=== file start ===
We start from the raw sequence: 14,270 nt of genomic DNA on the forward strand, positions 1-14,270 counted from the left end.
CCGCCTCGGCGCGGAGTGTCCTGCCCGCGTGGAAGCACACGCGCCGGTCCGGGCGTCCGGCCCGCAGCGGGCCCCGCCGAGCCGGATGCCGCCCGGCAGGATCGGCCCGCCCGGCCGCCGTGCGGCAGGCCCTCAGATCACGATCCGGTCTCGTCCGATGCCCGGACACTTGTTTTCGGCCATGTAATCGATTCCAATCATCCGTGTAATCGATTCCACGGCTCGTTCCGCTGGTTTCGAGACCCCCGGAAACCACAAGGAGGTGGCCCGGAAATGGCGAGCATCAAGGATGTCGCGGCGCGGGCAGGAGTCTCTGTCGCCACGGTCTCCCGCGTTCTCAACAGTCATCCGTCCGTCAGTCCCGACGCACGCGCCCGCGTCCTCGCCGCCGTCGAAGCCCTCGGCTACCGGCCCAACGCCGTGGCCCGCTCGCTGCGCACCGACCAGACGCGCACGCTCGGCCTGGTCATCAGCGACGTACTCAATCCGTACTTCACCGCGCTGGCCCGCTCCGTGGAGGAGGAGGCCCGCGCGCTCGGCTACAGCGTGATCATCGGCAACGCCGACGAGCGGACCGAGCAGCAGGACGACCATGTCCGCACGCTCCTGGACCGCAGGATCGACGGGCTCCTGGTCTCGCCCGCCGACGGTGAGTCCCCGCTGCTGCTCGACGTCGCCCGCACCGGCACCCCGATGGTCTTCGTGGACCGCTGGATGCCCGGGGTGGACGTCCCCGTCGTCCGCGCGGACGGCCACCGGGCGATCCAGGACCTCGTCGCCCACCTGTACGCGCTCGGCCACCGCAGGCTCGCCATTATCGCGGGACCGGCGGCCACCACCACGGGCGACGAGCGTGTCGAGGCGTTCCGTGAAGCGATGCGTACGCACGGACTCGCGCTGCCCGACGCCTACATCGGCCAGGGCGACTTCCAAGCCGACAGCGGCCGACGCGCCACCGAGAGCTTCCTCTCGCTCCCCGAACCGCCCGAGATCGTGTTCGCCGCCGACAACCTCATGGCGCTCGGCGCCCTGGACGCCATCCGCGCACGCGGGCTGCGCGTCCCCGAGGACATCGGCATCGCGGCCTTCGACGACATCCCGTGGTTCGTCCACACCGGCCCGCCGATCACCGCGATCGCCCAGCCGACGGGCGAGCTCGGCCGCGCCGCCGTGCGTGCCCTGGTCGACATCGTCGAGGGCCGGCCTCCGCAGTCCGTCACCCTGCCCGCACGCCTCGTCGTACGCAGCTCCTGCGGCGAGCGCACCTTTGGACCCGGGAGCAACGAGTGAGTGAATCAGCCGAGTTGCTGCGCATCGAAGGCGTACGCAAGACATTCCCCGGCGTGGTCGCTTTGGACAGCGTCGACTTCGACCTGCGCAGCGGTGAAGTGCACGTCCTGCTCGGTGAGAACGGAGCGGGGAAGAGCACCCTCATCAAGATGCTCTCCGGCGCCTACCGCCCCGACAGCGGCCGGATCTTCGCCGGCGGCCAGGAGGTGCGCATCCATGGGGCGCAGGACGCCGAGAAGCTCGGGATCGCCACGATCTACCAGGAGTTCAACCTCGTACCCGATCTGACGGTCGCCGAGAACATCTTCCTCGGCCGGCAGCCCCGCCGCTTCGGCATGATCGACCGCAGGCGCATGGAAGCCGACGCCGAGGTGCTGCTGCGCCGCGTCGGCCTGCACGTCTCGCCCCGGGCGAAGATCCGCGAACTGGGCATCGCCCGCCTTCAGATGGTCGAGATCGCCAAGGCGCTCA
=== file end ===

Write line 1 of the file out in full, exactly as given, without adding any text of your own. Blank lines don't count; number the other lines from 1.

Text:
We start from the raw sequence: 14,270 nt of genomic DNA on the forward strand, positions 1-14,270 counted from the left end.